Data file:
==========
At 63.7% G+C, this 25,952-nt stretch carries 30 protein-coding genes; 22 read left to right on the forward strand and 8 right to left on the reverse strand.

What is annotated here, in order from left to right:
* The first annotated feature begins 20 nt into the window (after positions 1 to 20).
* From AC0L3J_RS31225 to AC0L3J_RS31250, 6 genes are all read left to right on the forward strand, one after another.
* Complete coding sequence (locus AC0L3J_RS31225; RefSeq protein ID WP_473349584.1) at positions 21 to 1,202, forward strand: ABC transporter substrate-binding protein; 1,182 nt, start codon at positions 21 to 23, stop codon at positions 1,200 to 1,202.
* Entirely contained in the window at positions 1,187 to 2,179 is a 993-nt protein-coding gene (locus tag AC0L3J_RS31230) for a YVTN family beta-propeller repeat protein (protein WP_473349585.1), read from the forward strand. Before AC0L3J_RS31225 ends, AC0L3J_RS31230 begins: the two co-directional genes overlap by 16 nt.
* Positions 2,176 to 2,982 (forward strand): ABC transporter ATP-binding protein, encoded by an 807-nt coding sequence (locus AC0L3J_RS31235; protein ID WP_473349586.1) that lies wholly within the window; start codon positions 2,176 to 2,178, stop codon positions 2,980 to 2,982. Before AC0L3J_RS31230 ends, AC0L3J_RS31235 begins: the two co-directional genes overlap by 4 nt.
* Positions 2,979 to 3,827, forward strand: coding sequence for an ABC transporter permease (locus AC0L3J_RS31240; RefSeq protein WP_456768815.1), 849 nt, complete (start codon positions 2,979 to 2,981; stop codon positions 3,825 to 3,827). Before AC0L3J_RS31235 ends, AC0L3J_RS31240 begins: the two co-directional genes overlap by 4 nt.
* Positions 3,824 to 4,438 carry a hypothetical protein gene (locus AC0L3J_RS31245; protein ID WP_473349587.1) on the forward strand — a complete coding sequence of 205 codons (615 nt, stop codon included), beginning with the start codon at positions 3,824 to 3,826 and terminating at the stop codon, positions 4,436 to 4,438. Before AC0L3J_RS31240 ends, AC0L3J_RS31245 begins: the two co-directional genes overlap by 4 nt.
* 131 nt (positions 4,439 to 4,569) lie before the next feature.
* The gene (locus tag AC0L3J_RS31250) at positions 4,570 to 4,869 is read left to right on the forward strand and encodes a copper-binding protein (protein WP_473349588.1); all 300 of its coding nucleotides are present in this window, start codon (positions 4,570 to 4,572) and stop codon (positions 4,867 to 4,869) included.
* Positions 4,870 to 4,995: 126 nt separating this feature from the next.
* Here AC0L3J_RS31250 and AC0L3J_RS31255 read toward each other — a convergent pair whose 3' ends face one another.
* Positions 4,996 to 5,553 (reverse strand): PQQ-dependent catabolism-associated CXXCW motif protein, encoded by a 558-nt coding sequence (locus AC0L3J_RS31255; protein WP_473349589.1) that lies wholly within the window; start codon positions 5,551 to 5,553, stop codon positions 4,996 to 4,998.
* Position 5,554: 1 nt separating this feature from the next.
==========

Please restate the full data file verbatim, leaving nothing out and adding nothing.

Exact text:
At 63.7% G+C, this 25,952-nt stretch carries 30 protein-coding genes; 22 read left to right on the forward strand and 8 right to left on the reverse strand.

What is annotated here, in order from left to right:
* The first annotated feature begins 20 nt into the window (after positions 1 to 20).
* From AC0L3J_RS31225 to AC0L3J_RS31250, 6 genes are all read left to right on the forward strand, one after another.
* Complete coding sequence (locus AC0L3J_RS31225; RefSeq protein ID WP_473349584.1) at positions 21 to 1,202, forward strand: ABC transporter substrate-binding protein; 1,182 nt, start codon at positions 21 to 23, stop codon at positions 1,200 to 1,202.
* Entirely contained in the window at positions 1,187 to 2,179 is a 993-nt protein-coding gene (locus tag AC0L3J_RS31230) for a YVTN family beta-propeller repeat protein (protein WP_473349585.1), read from the forward strand. Before AC0L3J_RS31225 ends, AC0L3J_RS31230 begins: the two co-directional genes overlap by 16 nt.
* Positions 2,176 to 2,982 (forward strand): ABC transporter ATP-binding protein, encoded by an 807-nt coding sequence (locus AC0L3J_RS31235; protein ID WP_473349586.1) that lies wholly within the window; start codon positions 2,176 to 2,178, stop codon positions 2,980 to 2,982. Before AC0L3J_RS31230 ends, AC0L3J_RS31235 begins: the two co-directional genes overlap by 4 nt.
* Positions 2,979 to 3,827, forward strand: coding sequence for an ABC transporter permease (locus AC0L3J_RS31240; RefSeq protein WP_456768815.1), 849 nt, complete (start codon positions 2,979 to 2,981; stop codon positions 3,825 to 3,827). Before AC0L3J_RS31235 ends, AC0L3J_RS31240 begins: the two co-directional genes overlap by 4 nt.
* Positions 3,824 to 4,438 carry a hypothetical protein gene (locus AC0L3J_RS31245; protein ID WP_473349587.1) on the forward strand — a complete coding sequence of 205 codons (615 nt, stop codon included), beginning with the start codon at positions 3,824 to 3,826 and terminating at the stop codon, positions 4,436 to 4,438. Before AC0L3J_RS31240 ends, AC0L3J_RS31245 begins: the two co-directional genes overlap by 4 nt.
* 131 nt (positions 4,439 to 4,569) lie before the next feature.
* The gene (locus tag AC0L3J_RS31250) at positions 4,570 to 4,869 is read left to right on the forward strand and encodes a copper-binding protein (protein WP_473349588.1); all 300 of its coding nucleotides are present in this window, start codon (positions 4,570 to 4,572) and stop codon (positions 4,867 to 4,869) included.
* Positions 4,870 to 4,995: 126 nt separating this feature from the next.
* Here AC0L3J_RS31250 and AC0L3J_RS31255 read toward each other — a convergent pair whose 3' ends face one another.
* Positions 4,996 to 5,553 (reverse strand): PQQ-dependent catabolism-associated CXXCW motif protein, encoded by a 558-nt coding sequence (locus AC0L3J_RS31255; protein WP_473349589.1) that lies wholly within the window; start codon positions 5,551 to 5,553, stop codon positions 4,996 to 4,998.
* Position 5,554: 1 nt separating this feature from the next.